Talking to a major cement producer recently, one comment really stood out for me: “We’ve learned to operate the plant in a whole new way. Turns out we were turning the handle the wrong way – we needed to push up power [a measure of throughput] to an absolute maximum. Before, we thought lower was better.”

Process optimization is a universal issue that can be constrained by many factors – hardware perhaps or limited CAPEX, maybe even the skill set within your team or the connectivity of your control software. Too often though, it is about having the right information and understanding to really push the process in a particular direction. Removing a constraint opens up a new operating window and the opportunity to move to a ‘better’ optimum.

In my first blog, I promised to explore how efficient process analytical technology delivers financial return. I want to paint a picture of how life changes when you install the right measurement system, the way such a move takes away the block on information flow and delivers the understanding that prompts comments such as the one above.

But first things first…

How often must we measure a process to get enough information to properly understand and optimize it? Well, the answer depends on the process dynamics.

Some processes change very slowly, having long residence times and stable feeds. Couple this with few operating variables, good process knowledge and a broad specification and you have the easiest of process control scenarios. Hourly measurements may well suffice.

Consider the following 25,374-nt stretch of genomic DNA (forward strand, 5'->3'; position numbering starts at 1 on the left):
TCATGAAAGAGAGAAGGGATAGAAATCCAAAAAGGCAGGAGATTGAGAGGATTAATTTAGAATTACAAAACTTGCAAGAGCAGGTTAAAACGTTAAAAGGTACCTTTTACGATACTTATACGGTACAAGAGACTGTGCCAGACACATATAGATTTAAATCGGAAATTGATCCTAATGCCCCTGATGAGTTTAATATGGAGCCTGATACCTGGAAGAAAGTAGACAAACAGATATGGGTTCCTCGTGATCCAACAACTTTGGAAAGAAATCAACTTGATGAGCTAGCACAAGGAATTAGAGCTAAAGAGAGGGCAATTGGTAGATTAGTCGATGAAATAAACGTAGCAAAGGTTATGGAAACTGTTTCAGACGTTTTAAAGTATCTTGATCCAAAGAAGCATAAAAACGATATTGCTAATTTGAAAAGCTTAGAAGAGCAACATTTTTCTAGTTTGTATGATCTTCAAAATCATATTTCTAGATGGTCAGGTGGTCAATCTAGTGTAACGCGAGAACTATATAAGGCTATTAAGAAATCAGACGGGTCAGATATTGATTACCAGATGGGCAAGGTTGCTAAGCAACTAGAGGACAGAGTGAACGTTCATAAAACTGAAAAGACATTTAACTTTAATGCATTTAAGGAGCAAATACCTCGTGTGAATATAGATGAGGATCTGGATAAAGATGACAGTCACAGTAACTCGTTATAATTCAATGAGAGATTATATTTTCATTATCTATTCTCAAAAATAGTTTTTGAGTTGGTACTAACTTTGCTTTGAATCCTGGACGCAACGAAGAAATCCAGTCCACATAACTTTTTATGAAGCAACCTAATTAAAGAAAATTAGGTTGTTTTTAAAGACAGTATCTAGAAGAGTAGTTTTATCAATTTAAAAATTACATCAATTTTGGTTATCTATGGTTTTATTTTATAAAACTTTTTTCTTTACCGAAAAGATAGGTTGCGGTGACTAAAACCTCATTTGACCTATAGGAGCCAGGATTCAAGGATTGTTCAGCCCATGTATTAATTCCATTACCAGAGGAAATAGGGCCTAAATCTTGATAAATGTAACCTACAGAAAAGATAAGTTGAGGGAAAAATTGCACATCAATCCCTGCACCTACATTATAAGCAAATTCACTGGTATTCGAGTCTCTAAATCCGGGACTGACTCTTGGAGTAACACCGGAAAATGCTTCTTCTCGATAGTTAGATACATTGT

For many, the challenge is tougher, with tight specifications – because that’s how you access premium markets – and a matrix of interconnected variables affecting product quality. Residence times are short and/or you have a variable feed from an upstream process. Now you need to measure much more frequently. In fact you’d like to know what’s going on all the time, exactly as it happens.

Real-time measurement beckons.

Switching on the light

Replacing periodic measurement with real-time analysis is like shining a light on every detail of your process. Think of driving in the pitch dark, only able to switch on your lights periodically, and then appreciate driving in daylight, constantly seeing the road and the results of your steering!

Real-time measurement allows you to see immediately the impact of a control action, making it so much easier to identify effective operational levers and how to change them to greatest effect. Instead of swinging the plant blindly from one overshoot to another, the operator can now navigate rapidly and smoothly to a new set point.

This is how real-time measurement improves process knowledge, and may even highlight a novel, more productive operating strategy.

Next time

Next time we’ll begin to look at the many financial benefits that flow from this transformation. Meanwhile we’d love to hear from anyone with new operating strategies illuminated by real-time measurement.